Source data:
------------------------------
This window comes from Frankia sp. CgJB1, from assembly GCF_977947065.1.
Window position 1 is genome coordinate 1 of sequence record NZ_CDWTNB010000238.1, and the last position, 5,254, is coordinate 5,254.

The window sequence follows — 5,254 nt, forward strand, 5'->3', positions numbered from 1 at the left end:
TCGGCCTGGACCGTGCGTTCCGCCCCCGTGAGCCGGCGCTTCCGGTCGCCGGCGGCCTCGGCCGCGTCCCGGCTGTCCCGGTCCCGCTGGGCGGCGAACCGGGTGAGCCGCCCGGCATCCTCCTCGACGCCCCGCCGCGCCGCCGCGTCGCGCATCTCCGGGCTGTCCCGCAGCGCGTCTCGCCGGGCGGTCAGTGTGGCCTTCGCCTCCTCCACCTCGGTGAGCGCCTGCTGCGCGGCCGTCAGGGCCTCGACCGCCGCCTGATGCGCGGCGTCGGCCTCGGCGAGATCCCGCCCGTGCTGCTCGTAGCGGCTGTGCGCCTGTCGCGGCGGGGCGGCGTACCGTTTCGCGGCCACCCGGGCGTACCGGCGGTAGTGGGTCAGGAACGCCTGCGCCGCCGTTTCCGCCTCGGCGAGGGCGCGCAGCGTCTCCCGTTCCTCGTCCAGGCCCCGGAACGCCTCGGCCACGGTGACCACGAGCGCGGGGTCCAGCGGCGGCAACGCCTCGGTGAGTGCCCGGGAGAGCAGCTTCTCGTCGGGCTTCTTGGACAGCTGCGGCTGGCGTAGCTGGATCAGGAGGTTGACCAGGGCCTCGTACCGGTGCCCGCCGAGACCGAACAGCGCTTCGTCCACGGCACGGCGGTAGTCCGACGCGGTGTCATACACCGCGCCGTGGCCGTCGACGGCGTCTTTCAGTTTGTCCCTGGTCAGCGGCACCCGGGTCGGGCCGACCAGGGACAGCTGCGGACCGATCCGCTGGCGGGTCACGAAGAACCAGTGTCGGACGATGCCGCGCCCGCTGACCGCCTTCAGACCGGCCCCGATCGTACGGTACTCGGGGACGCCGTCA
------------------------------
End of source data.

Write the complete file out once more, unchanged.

This window comes from Frankia sp. CgJB1, from assembly GCF_977947065.1.
Window position 1 is genome coordinate 1 of sequence record NZ_CDWTNB010000238.1, and the last position, 5,254, is coordinate 5,254.

The window sequence follows — 5,254 nt, forward strand, 5'->3', positions numbered from 1 at the left end:
TCGGCCTGGACCGTGCGTTCCGCCCCCGTGAGCCGGCGCTTCCGGTCGCCGGCGGCCTCGGCCGCGTCCCGGCTGTCCCGGTCCCGCTGGGCGGCGAACCGGGTGAGCCGCCCGGCATCCTCCTCGACGCCCCGCCGCGCCGCCGCGTCGCGCATCTCCGGGCTGTCCCGCAGCGCGTCTCGCCGGGCGGTCAGTGTGGCCTTCGCCTCCTCCACCTCGGTGAGCGCCTGCTGCGCGGCCGTCAGGGCCTCGACCGCCGCCTGATGCGCGGCGTCGGCCTCGGCGAGATCCCGCCCGTGCTGCTCGTAGCGGCTGTGCGCCTGTCGCGGCGGGGCGGCGTACCGTTTCGCGGCCACCCGGGCGTACCGGCGGTAGTGGGTCAGGAACGCCTGCGCCGCCGTTTCCGCCTCGGCGAGGGCGCGCAGCGTCTCCCGTTCCTCGTCCAGGCCCCGGAACGCCTCGGCCACGGTGACCACGAGCGCGGGGTCCAGCGGCGGCAACGCCTCGGTGAGTGCCCGGGAGAGCAGCTTCTCGTCGGGCTTCTTGGACAGCTGCGGCTGGCGTAGCTGGATCAGGAGGTTGACCAGGGCCTCGTACCGGTGCCCGCCGAGACCGAACAGCGCTTCGTCCACGGCACGGCGGTAGTCCGACGCGGTGTCATACACCGCGCCGTGGCCGTCGACGGCGTCTTTCAGTTTGTCCCTGGTCAGCGGCACCCGGGTCGGGCCGACCAGGGACAGCTGCGGACCGATCCGCTGGCGGGTCACGAAGAACCAGTGTCGGACGATGCCGCGCCCGCTGACCGCCTTCAGACCGGCCCCGATCGTACGGTACTCGGGGACGCCGTCA